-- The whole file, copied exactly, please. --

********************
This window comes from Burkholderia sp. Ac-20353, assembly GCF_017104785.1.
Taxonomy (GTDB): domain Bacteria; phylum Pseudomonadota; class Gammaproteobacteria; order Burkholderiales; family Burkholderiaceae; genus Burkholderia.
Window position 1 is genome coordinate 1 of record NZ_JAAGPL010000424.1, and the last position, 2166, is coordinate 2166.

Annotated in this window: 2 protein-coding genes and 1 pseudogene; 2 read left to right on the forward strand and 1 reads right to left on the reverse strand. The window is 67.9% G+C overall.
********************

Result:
This window comes from Burkholderia sp. Ac-20353, assembly GCF_017104785.1.
Taxonomy (GTDB): domain Bacteria; phylum Pseudomonadota; class Gammaproteobacteria; order Burkholderiales; family Burkholderiaceae; genus Burkholderia.
Window position 1 is genome coordinate 1 of record NZ_JAAGPL010000424.1, and the last position, 2166, is coordinate 2166.

Annotated in this window: 2 protein-coding genes and 1 pseudogene; 2 read left to right on the forward strand and 1 reads right to left on the reverse strand. The window is 67.9% G+C overall.